The switch to radio required major changes in the Burns and Allen style. Dialogue assumed primary importance, which lessened the emphasis on Allen's singing and dancing. Burns suggested they pretend to play themselves and give the audience a glimpse of their private lives--a milestone in the development of the domestic situation comedy. In the future, the Burns and Allen formula would spawn many imitators.
In the late 1930's their radio program was ranked as one of the top three shows in the United States; an estimated 45 million people listened to their show each week. Burns and Allen were always affiliated with CBS, except in 1937 when they moved to NBC. Over the years, the show was sponsored by a number of companies: Robert Burns Cigars, Lever Brothers, Maxwell House Coffee, Campbell Soup, Grape Nuts, General Foods, and Swan Soap. Domestic humor was the staple of Burns and Allen. A typical example was the search in 1933 for Gracie's "lost brother." During the hunt, she visited all major radio programs and urged the public to help seek out her elusive relative. Gracie's real brother, George Allen, a San Francisco accountant, was forced to go into seclusion until the gag was terminated.
Occasionally Burns and Allen departed from their usual format. In 1940, for instance, Allen decided to run for president as the candidate of the Surprise party. She declared her political philosophy to be the avoidance of overconfidence. "I realize," she said, "that the President of today is merely the postage stamp of tomorrow." Early in the 1930's, Burns and Allen took up residence in Beverly Hills, California. Their domestic life was happy and tranquil. In the middle of the decade, they adopted two children. During these years, they also starred in a number of feature films for Paramount Studios, including The Big Broadcast (1932), Six of a Kind (1934), and College Holiday (1936). But motion pictures were a distant second to their weekly radio program.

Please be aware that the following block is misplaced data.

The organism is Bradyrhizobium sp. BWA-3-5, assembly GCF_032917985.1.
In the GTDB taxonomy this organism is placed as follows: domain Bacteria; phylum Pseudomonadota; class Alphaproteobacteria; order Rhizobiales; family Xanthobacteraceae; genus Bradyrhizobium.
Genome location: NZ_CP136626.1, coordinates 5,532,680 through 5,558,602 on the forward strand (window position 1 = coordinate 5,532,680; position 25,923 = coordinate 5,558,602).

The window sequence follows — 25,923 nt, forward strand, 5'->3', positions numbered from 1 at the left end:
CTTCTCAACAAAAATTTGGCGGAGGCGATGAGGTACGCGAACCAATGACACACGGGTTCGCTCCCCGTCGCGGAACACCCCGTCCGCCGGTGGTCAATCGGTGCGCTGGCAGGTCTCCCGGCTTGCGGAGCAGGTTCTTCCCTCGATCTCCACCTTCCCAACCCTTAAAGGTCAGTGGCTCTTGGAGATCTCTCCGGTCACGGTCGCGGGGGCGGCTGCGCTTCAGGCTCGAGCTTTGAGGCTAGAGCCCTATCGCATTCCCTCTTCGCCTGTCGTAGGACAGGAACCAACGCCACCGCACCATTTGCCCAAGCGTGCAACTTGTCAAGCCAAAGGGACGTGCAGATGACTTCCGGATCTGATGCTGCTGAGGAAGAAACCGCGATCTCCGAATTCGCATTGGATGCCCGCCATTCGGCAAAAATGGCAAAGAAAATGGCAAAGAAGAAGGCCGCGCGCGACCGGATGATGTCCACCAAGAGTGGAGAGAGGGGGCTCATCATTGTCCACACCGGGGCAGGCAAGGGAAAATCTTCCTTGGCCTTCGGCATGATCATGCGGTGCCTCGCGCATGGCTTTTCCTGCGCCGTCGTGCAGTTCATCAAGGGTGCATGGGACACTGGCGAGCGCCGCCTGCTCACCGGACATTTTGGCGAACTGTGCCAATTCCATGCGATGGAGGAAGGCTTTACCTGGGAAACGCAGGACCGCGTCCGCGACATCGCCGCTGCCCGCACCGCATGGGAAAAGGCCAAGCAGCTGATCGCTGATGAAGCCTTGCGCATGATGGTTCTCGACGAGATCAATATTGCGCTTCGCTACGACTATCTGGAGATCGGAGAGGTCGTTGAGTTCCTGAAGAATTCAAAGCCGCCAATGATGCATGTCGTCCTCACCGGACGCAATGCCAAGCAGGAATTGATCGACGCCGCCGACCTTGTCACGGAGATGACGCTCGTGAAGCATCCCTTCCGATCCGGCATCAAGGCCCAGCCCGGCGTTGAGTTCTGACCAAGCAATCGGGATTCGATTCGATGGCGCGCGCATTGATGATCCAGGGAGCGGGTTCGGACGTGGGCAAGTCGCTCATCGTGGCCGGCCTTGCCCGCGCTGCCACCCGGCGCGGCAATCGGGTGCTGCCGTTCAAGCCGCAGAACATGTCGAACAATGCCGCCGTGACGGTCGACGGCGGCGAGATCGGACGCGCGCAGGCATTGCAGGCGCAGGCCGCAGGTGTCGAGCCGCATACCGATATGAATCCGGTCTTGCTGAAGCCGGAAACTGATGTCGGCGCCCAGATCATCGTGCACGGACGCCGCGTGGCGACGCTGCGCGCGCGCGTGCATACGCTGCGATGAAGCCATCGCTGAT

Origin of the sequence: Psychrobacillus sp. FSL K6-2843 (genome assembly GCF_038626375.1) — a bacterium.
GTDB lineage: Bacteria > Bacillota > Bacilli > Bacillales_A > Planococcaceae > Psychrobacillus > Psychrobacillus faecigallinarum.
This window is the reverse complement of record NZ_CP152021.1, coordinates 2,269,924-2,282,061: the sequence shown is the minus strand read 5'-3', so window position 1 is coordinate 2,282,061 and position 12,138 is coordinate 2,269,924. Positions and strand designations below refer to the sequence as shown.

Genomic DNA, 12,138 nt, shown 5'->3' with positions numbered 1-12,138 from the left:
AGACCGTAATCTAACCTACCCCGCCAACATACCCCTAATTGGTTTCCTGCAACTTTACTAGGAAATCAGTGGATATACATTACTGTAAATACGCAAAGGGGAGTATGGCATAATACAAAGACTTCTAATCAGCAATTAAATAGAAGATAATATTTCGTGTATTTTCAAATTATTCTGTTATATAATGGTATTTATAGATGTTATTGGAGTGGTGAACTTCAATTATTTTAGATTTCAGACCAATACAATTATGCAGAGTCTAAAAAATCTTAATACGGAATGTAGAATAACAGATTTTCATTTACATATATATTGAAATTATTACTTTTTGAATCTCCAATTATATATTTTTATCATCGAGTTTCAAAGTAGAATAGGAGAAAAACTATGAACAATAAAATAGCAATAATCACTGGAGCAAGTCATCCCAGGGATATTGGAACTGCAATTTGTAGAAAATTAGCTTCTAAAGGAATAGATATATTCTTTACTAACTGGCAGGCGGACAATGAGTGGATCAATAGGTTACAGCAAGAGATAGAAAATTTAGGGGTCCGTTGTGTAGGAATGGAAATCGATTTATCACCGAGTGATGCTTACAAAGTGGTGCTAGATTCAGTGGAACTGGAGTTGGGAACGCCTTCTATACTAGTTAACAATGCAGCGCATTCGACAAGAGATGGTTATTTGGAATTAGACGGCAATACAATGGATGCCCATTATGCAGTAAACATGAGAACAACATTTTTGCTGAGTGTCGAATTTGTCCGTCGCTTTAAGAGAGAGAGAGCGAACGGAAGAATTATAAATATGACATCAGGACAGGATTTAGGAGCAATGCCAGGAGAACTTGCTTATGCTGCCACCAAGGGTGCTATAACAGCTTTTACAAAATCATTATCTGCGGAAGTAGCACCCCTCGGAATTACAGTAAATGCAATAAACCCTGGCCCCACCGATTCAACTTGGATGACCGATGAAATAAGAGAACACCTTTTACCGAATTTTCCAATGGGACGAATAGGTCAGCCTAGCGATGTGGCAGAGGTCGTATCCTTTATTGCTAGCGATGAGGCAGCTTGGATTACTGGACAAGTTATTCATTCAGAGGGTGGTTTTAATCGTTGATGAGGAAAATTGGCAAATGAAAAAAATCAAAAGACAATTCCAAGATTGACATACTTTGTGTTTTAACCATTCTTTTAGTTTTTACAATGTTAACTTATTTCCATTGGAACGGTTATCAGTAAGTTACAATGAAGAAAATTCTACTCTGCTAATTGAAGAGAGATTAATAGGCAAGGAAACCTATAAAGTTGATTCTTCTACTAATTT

In October 1950, Burns and Allen moved to television. Their popularity continued but Allen began to tire of the character she had played for so many years. In 1958 she retired from show business, while Burns pursued an independent career.
Allen spent her retirement years shopping, playing cards, reading, visiting friends and redecorating her home. She loved going out at night, especially to the theater, but after suffering a serious heart attack in 1961, she no longer had the energy to do so. Allen lived six years after her retirement, dying on August 27, 1964, in Los Angeles. She was buried in Forest Lawn Memorial Park in Hollywood.
Burns noted in his book, Gracie: A Love Story "I go to Forest Lawn Cemetery once a month to see her and I tell her everything that's going on. I told her I was writing this book about her. Evidently she approves - she didn't say anything. I don't know if she hears me, but I do know that every time I talk to her, I feel better."
In 1975, the Annual Gracie Allen Awards were established for broadcasting that demonstrates superior quality and stellar portrayal of the changing roles and concerns of women. The Awards seek to promote positive and realistic portrayals of women in all broadcasting mediums.
Gracie Allen was featured on a U.S. postage stamp issued in 2009.